Congratulations to the 100 Leading Women in the North American Auto Industry, who are being recognized for their leadership in all segments of the business.
It is commendable that so many women have earned positions of influence and authority in manufacturing, engineering, product development, marketing, information technology, purchasing, corporate management and other disciplines at automakers, suppliers and dealerships.
This year's list, published in the Sept. 13 issue, is the third compiled by Automotive News. Since the first compilation in 2000, several companies have developed programs to encourage and mentor female leaders, and the effort shows by the career paths of this year's honorees. Such programs help the individuals and the companies, which benefit from broader, more diverse management teams.
But the economic downturn and resulting turmoil in the industry have affected female executives to at least the same degree as their male colleagues. Since the second list of 100 Leading Women was published in 2005, nearly half the women on that list -- including several who were at or near the top of their companies -- have left the industry. Some bailed out, some were pushed and some were recruited by other businesses.
This is an auspicious time. The industry is changing and growing. In the wake of bankruptcies, a nagging sales depression and consolidation among dealerships and suppliers, the industry is realigning itself by reinventing business models and recasting corporate cultures.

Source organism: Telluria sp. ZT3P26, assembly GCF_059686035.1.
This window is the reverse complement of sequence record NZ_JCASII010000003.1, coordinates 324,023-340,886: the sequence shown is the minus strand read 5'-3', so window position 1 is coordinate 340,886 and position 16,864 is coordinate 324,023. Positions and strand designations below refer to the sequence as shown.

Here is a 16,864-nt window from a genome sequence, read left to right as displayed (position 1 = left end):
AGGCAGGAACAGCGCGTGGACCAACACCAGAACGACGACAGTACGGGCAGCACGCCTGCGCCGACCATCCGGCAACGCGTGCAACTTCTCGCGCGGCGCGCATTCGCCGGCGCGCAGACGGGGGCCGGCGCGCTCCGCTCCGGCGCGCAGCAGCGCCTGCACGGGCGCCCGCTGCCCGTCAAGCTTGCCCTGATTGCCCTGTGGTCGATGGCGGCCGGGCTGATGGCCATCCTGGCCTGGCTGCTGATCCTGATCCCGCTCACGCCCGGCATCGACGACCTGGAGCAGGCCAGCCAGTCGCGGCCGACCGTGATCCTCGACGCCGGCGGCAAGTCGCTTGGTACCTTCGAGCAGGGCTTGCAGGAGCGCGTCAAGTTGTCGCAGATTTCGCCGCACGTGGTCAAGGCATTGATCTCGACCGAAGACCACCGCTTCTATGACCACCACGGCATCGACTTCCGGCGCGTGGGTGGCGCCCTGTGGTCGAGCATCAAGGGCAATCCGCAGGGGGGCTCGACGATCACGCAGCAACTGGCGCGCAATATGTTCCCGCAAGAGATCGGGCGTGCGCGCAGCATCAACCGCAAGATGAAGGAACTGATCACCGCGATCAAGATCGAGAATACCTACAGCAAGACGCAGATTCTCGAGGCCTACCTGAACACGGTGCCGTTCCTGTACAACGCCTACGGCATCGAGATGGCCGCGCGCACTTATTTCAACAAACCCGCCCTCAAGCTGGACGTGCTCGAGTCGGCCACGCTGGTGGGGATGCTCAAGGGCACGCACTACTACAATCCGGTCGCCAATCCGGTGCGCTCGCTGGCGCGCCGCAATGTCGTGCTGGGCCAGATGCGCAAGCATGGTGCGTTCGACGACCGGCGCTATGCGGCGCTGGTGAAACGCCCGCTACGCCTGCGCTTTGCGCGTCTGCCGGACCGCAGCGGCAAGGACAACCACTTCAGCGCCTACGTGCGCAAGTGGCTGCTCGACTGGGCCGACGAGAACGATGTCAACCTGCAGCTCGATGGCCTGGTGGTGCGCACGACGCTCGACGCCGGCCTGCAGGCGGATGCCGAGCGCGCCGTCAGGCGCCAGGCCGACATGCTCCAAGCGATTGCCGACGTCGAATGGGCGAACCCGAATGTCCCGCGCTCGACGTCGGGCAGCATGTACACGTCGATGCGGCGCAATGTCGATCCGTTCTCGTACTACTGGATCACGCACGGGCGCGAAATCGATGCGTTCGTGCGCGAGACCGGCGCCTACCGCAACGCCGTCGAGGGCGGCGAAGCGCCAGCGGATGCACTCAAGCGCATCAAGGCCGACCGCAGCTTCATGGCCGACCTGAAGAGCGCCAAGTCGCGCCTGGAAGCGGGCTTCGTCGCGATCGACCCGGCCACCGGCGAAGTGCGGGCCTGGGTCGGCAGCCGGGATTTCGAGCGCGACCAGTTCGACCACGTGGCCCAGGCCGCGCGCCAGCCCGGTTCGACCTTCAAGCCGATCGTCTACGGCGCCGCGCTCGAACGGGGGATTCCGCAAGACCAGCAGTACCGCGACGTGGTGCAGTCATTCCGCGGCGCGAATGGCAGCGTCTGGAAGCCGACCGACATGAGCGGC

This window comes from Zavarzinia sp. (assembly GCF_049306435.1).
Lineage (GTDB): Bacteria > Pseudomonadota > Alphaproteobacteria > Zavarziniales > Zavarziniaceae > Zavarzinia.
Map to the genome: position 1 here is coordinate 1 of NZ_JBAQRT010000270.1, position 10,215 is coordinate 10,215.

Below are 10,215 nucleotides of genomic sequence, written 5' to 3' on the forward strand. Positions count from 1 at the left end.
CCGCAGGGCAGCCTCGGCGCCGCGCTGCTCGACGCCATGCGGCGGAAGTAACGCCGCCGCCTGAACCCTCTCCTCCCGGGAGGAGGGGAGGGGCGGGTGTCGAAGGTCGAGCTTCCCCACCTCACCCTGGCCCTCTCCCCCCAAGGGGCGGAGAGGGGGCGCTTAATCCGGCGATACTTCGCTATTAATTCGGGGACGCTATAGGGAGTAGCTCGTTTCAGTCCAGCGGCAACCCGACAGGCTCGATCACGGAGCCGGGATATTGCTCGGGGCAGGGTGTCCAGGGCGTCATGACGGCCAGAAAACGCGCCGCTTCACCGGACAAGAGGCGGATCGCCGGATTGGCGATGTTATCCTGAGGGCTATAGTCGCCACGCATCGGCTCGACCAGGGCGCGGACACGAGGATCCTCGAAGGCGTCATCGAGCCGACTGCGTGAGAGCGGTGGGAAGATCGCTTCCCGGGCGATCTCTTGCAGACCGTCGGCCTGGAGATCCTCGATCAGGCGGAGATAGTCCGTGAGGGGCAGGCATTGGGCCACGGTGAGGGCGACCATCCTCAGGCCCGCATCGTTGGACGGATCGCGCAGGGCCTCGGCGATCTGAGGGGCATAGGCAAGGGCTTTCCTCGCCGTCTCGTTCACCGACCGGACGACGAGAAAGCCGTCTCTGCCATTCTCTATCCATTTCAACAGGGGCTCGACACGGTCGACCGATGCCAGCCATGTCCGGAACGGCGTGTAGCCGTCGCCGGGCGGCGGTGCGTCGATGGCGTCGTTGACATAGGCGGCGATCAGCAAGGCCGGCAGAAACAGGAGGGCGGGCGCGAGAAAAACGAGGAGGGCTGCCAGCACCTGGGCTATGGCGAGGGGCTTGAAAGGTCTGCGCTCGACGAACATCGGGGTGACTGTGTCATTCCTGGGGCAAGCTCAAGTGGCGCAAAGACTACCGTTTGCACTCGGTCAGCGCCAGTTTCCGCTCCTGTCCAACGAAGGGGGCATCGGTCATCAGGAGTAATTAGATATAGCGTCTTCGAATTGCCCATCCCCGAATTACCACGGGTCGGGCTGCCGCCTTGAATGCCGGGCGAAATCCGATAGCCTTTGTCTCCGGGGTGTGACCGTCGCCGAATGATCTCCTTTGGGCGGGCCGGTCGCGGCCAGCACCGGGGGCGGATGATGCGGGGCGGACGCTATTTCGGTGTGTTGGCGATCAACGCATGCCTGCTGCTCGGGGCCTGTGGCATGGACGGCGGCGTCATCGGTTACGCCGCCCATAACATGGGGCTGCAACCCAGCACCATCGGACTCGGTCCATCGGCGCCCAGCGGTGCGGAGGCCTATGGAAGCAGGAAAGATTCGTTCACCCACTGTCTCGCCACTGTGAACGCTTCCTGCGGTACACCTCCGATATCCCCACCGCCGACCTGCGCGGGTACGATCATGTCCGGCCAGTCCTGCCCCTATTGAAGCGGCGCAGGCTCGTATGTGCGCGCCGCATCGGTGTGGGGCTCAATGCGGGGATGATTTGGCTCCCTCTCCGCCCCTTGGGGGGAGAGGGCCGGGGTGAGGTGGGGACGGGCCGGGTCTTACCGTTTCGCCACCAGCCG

In addition, a group of companies dedicated to alternative-vehicle technology is emerging, prepared to challenge traditional producers and capture a significant share of the market.
As a result, there will be a sustained demand for high-caliber talent from every discipline. Businesses that hope to thrive in this new era must be able to rely on the strength of a diverse work force and management team. So the industry must accelerate efforts to attract and keep the best and the brightest of both genders and from all ethnic and racial backgrounds.
It won't be easy. Other industries with glossier, less-challenged images have a head start in developing worker-friendly environments and business models.
But this is a great industry that still offers tremendous opportunities. It must adjust and adapt to meet the challenge of building a diverse team for tomorrow.
Having the right people will make the difference.